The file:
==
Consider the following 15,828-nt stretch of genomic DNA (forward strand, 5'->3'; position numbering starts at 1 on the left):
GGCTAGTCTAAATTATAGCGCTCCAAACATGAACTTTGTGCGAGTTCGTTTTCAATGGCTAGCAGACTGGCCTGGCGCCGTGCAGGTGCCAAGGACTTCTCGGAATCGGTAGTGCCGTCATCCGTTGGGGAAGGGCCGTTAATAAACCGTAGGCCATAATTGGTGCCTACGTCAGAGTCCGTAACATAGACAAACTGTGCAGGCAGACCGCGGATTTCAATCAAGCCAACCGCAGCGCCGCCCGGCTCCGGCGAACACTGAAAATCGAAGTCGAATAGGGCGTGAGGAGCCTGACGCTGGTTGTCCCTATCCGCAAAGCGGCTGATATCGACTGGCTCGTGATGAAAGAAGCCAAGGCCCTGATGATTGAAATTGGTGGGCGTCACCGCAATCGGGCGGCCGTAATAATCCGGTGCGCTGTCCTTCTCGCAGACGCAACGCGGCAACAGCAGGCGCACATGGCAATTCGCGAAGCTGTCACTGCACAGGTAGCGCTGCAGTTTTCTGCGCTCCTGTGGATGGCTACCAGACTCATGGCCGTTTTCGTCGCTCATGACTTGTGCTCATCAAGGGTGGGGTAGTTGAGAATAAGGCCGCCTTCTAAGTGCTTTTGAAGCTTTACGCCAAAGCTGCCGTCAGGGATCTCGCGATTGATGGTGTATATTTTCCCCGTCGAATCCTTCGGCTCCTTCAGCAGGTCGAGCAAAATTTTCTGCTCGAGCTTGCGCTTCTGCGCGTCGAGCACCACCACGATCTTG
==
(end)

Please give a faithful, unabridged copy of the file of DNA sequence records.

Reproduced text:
Consider the following 15,828-nt stretch of genomic DNA (forward strand, 5'->3'; position numbering starts at 1 on the left):
GGCTAGTCTAAATTATAGCGCTCCAAACATGAACTTTGTGCGAGTTCGTTTTCAATGGCTAGCAGACTGGCCTGGCGCCGTGCAGGTGCCAAGGACTTCTCGGAATCGGTAGTGCCGTCATCCGTTGGGGAAGGGCCGTTAATAAACCGTAGGCCATAATTGGTGCCTACGTCAGAGTCCGTAACATAGACAAACTGTGCAGGCAGACCGCGGATTTCAATCAAGCCAACCGCAGCGCCGCCCGGCTCCGGCGAACACTGAAAATCGAAGTCGAATAGGGCGTGAGGAGCCTGACGCTGGTTGTCCCTATCCGCAAAGCGGCTGATATCGACTGGCTCGTGATGAAAGAAGCCAAGGCCCTGATGATTGAAATTGGTGGGCGTCACCGCAATCGGGCGGCCGTAATAATCCGGTGCGCTGTCCTTCTCGCAGACGCAACGCGGCAACAGCAGGCGCACATGGCAATTCGCGAAGCTGTCACTGCACAGGTAGCGCTGCAGTTTTCTGCGCTCCTGTGGATGGCTACCAGACTCATGGCCGTTTTCGTCGCTCATGACTTGTGCTCATCAAGGGTGGGGTAGTTGAGAATAAGGCCGCCTTCTAAGTGCTTTTGAAGCTTTACGCCAAAGCTGCCGTCAGGGATCTCGCGATTGATGGTGTATATTTTCCCCGTCGAATCCTTCGGCTCCTTCAGCAGGTCGAGCAAAATTTTCTGCTCGAGCTTGCGCTTCTGCGCGTCGAGCACCACCACGATCTTG